On the site, I found the following summary which seeks to clarify what factors have to be in place for a bullying lawsuit to move forward:

Addresses only the most abusive, health-endangering circumstances
Does not mandate “feeling good” principles, health must be damaged!
No new government bureaucracy; costs the state nothing
Good employers with policies that honestly enforce them have nothing to fear
The small penalties will discourage attorneys from taking weak cases — low chance of frivolous cases
Since 2003, 13 states have introduced the bill but none have passed it.

For more on the bill and workplace bullying in general, go to this site:


Abusive bosses
In my early days as a lowly technician I worked for a lead tech/supervisor that was not happy with anything I did. No matter how hard I tried it wasn't good enough for him. When things slowed down I was delegated to spending half of my day doing shipping and receiving. pick ups and delivery. One afternoon I was directed by the production person to pick up and deliver some MG sets that we'd overhauled. I left around noon and did as directed. Upon my return at 230PM I was greeted by the lead tech in the parking lot, he rushed to the side of the truck, yanked open the door before I could do it myself. Yelling and waving his arms, he wanted to know where I'd been. His face was bright red and looked very threatening. I asked him to calm down and stop yekking before I started yelling too and we both said things that we'd regret later. I asked him if he'd checked with the production person and he just sputtered and continued his tirade. I then told him that I would talk with him later when he'd calmed down a bit. It took three days for his fuming to stop. Much later he'd transfered to another facility and proceeded to go off the deep end over a parking spot for his motorcycle. I then found out that he was an alcoholic and had been released for medical reasons. Abusive to the maximum, but not to the point of being a hazard to anyone but himself.
Posted: 07/17/2007 @ 07:37 PM (PDT)

read up on the law. document document document. get counseling
document every incident. date, time, what happened. even if you think it is borderline. for example, do you know one legal definition of harassment is to constantly interrupt. don't lord the documentation over anybody, just have it. when the time comes to bring up you have it, you'll know.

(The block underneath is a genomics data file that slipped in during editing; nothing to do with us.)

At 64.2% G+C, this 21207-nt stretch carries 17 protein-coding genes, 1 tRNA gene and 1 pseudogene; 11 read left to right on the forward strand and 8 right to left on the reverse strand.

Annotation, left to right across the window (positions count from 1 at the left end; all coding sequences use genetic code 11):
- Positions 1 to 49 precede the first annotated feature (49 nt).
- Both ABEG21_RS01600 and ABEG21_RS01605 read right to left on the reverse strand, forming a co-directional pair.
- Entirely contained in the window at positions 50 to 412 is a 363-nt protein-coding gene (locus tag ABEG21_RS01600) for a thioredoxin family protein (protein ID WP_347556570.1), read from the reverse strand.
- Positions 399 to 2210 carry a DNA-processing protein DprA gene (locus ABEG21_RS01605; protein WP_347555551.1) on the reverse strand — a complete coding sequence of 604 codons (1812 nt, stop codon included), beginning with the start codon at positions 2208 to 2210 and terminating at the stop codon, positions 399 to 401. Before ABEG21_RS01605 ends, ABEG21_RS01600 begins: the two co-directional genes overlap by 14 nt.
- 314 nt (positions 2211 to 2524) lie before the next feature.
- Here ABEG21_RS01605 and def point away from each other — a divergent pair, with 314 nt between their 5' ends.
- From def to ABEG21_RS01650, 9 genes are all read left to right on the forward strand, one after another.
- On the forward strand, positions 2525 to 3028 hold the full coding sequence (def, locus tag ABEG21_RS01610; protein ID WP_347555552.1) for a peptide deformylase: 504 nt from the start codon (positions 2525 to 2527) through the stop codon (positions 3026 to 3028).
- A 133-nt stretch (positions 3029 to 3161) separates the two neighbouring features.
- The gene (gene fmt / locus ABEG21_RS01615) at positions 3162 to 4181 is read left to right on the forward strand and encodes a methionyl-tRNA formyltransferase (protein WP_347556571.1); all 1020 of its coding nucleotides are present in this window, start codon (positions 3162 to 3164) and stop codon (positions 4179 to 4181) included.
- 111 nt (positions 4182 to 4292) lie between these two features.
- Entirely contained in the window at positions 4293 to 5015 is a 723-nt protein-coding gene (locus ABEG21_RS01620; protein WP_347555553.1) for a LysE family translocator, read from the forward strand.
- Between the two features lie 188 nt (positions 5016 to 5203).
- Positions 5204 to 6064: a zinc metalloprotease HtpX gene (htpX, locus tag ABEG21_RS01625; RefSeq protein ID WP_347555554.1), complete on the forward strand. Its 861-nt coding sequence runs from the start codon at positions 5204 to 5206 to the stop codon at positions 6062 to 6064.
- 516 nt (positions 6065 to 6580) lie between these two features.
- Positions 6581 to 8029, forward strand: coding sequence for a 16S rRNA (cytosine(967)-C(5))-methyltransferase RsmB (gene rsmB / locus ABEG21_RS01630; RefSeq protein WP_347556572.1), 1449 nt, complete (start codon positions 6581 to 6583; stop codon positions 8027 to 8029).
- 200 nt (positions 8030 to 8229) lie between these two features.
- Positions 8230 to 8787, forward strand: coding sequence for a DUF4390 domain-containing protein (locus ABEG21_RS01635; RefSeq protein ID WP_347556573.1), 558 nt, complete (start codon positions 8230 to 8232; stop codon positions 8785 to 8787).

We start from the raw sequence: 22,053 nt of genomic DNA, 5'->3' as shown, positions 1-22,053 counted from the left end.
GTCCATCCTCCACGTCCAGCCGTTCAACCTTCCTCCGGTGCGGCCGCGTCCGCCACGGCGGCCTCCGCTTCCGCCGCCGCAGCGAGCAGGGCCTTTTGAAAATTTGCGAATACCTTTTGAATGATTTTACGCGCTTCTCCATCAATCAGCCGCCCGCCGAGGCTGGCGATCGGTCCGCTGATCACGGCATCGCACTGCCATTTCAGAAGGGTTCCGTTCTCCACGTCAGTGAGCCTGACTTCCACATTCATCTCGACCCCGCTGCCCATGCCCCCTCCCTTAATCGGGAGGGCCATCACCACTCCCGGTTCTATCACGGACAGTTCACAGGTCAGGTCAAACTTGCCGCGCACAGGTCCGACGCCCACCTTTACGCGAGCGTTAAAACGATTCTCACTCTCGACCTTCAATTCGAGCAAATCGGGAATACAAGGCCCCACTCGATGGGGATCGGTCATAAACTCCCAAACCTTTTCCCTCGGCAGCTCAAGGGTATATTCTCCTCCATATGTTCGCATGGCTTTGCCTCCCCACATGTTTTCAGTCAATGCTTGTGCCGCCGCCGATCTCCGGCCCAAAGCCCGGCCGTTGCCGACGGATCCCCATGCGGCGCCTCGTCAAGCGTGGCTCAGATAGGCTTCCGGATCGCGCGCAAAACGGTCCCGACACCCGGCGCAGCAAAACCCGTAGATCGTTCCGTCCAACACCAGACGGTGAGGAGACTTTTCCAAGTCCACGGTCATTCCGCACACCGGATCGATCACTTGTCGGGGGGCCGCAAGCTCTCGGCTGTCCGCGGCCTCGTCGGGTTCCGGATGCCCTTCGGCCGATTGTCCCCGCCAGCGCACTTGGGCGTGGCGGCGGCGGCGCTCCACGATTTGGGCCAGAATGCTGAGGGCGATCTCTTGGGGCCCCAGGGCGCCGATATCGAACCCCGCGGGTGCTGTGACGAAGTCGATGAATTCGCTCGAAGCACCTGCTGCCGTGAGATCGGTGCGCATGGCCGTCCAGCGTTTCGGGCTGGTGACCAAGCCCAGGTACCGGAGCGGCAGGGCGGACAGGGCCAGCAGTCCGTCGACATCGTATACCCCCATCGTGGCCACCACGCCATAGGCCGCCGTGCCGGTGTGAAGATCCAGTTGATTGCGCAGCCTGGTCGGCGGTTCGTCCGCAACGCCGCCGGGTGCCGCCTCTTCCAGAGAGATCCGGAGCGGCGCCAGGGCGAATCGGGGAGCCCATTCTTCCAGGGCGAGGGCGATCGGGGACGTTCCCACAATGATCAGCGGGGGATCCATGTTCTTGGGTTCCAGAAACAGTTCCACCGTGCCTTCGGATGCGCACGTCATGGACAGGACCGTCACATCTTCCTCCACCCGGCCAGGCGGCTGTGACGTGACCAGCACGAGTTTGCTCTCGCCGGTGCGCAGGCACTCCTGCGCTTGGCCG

do not discuss with co workers as much as you can avoid it, unless they witness then maybe. get counseling if the company pays for it, let the counselor know you are upset by the treatment and that you are attempting to keep sanity/perspective by keeping a diary about it and seeking counseling until you figure out what to do. spread the circle of involvement that way.
in the states, it is illegal to create a hostile work environment. i think you may be surprised at the broad definition. you may find you have been putting up with harassment as defined by the law, not just borderline. what to do about it. the boss of the harasser is liable even if they are unaware of the harassment. the boss of the harasser is liable even if they are unaware of the harassment. once you make them aware they are legally bound to do something about it or risk a company lawsuit. if you have a real HR department (a increasing rarity imh experience, i'd tell them, let them do their professional thing.
but in honesty, i think it is mostly a no-win situation. however, you outlasted that one and usually that is my strategy also. but if it is stressing you out a lot and affecting your work, don't take it.
when this happens to me, i privately let the harasser know about my documentation. i privately let that i am feeling harassed and that it is illegal and affecting me negatively and i do not intent to let it continue. you may have an opportunity to make friend of harasser if you play it very carefully, the only way to really 'win' this one, imho. good luck.
Posted: 07/19/2007 @ 08:57 AM (PDT)

Abusive Bosses
Years ago I read I beautiful story in Forbes Magazine(called The Executive Stilleto) of an employee who was consistently bullied by his incompetent boss. The employee was a traveling salesman who, instead of acting normally, i.e., badmouthing this boss to the company executives he visited, he bragged about how wonderful, clever, and intelligent his boss was. Soon, one of these firms needed an executive and asked the salesman for his boss's telephone number, set up a follow-on interview and hired the guy into a top management job. Well, the salesman got his bosses job, and his old boss, true to form was fired after 6 months for incompetence. [I love the title of the article]
Posted: 07/19/2007 @ 10:02 PM (PDT)

RE: Fighting the bully in the workplace